Whispering campaigns to the contrary, no private school under Labor will in future get less than the per capita grant it gets now.

But what was the Press publicity about that? If one looks at the 'Daily Telegraph' which appeared on a subsequent day- and this would go through to most people in New South Wales I think- one will find the headline: 'No private school would get less under a Labor Government than the per capita grant it receives now'. The Labor Party made that sort of assertion constantly. It took the benefit from it and now it seeks to disown it.

Senator Wrightreferred to the policy speech of the Prime Minister, a policy speech which clearly indicated that there would be additional grants. That indicated to everybody a consistency with what he earlier stated. There were statements made by Mr Beazley and letters written to numerous people before and after the election indicating his attitude. Indeed, as late as 30 May of this year Mr Beazley had indicated what his attitude was when he said in the course of a debate in the House of Representatives:

My view was that every school in this country, including Geelong Grammar School, should receive a basic grant from the Commonwealth, and that the Commonwealth should have an identity with the education of every child.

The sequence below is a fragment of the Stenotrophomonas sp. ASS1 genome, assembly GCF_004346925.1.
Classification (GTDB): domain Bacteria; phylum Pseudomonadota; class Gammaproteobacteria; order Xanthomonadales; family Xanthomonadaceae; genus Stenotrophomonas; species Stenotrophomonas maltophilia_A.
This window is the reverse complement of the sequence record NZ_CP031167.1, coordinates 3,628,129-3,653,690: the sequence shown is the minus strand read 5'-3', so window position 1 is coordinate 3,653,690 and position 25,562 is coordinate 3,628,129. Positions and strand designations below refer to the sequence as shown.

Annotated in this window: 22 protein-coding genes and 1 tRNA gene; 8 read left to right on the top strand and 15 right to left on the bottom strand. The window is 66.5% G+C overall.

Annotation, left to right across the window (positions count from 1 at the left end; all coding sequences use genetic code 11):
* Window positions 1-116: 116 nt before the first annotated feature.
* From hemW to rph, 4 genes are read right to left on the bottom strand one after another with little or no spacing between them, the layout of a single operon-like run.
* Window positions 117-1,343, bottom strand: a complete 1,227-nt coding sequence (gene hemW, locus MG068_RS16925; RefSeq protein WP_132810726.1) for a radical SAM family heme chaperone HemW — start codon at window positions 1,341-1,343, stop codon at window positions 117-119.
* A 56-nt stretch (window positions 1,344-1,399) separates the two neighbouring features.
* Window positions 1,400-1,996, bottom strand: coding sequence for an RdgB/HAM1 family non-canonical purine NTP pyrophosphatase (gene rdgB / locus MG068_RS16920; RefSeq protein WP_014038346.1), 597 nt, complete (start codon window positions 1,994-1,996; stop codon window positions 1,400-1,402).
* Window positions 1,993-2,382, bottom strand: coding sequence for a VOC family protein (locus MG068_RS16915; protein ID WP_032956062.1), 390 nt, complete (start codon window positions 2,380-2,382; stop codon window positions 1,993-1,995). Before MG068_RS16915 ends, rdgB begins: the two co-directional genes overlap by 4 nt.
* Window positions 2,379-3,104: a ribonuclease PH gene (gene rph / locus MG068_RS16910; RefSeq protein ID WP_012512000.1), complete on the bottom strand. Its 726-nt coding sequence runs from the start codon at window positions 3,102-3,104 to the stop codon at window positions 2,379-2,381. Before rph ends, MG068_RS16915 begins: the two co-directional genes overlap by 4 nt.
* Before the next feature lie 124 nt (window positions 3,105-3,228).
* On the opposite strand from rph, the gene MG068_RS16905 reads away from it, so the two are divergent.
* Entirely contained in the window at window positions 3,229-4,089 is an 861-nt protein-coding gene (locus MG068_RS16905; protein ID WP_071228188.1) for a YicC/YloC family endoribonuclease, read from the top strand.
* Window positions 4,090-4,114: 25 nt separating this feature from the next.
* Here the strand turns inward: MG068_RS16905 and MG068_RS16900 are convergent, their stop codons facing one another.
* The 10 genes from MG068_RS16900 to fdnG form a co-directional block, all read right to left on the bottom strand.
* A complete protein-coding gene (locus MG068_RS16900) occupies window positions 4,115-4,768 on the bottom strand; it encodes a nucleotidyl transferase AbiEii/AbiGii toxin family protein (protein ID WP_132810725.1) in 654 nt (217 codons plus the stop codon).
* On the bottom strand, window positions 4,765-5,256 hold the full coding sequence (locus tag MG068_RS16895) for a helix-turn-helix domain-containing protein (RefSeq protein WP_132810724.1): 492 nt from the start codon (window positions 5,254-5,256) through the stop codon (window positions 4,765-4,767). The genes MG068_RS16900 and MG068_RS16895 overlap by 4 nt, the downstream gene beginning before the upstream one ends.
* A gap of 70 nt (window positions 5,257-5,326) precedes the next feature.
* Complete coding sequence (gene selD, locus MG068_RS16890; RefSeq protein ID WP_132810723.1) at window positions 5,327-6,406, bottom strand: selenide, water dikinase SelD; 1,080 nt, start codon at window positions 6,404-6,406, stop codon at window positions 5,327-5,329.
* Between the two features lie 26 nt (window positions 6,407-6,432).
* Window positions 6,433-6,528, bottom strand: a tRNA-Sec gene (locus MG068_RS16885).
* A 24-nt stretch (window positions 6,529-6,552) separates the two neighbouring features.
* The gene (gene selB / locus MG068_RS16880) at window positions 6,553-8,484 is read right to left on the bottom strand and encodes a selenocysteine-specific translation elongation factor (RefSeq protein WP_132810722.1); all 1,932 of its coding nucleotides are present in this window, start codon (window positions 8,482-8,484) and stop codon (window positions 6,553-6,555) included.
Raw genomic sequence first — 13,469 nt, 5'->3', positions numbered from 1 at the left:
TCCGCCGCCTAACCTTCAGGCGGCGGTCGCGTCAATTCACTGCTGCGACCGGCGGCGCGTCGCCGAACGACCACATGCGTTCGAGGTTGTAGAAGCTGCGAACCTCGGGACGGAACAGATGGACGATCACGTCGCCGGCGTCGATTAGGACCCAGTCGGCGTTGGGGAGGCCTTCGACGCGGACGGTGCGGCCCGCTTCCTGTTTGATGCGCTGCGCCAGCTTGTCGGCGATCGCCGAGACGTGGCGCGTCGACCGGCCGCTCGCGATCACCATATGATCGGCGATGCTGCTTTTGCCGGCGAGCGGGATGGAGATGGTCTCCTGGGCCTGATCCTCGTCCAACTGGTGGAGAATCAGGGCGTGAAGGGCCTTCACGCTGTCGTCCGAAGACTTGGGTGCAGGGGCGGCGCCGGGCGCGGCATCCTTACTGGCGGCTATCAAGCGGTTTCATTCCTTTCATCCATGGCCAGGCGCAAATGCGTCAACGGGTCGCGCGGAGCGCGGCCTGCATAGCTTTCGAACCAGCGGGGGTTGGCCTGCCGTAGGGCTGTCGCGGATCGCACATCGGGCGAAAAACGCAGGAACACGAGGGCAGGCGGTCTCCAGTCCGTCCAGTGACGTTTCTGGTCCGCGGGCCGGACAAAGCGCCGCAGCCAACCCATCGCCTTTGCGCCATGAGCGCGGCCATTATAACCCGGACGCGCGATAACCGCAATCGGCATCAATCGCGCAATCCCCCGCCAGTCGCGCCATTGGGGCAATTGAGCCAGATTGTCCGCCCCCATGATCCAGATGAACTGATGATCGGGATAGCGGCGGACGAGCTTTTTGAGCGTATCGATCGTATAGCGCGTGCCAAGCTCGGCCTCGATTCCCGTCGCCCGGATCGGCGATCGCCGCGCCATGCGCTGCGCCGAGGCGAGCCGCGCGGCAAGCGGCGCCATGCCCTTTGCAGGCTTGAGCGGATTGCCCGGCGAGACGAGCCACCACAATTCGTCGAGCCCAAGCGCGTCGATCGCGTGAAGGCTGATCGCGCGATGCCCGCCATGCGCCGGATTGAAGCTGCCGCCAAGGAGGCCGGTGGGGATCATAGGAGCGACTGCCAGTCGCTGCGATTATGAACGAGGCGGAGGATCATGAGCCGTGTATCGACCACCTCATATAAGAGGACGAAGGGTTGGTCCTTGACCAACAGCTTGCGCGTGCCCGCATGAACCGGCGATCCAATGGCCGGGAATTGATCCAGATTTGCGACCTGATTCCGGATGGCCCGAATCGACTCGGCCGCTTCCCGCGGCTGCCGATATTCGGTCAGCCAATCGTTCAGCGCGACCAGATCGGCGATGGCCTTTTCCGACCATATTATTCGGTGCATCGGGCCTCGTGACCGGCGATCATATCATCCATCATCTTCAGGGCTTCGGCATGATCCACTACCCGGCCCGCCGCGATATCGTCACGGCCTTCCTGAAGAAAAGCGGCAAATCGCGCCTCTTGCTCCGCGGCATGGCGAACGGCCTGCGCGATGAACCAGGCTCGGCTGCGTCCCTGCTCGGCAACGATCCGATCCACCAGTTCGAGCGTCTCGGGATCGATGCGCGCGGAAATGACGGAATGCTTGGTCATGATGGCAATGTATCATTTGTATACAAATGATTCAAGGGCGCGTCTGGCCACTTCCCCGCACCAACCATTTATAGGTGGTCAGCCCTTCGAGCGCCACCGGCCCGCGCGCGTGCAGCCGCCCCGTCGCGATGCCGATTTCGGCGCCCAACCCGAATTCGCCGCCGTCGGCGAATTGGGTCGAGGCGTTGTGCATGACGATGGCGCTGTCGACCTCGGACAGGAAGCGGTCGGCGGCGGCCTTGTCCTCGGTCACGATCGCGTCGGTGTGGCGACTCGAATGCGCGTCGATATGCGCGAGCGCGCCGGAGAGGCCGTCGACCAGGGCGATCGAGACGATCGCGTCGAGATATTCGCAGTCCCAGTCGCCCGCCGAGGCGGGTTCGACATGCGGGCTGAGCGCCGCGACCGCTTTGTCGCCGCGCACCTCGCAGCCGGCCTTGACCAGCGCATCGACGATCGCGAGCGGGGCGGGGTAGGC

Why Senator Douglas McClelland wants to get up now and suggest that that sort of promise was not made I can only divine as a guilty conscience because he recognises the enormity of what the Labor Party is now doing.

Mr Whitlamhimself after the election wrote to the Chairman of the National Council of Independent Schools on 13 December 1972, the day on which he appointed the Karmel Committee, and his words are instructive. This letter has been incorporated in the Hansard record of the House of Representatives and I will quote from that source. He said:

It is the Government's intention that existing Commonwealth programs for specific purpose grants for the benefit of schools will run their course. Sir Ivan Dougherty's Committee will be able to proceed with its task in respect of grants available for 1973-74, but we will need to review the arrangements for allocating the capital grants which are available under that program for the following 4 years.

The Prime Minister went on to say: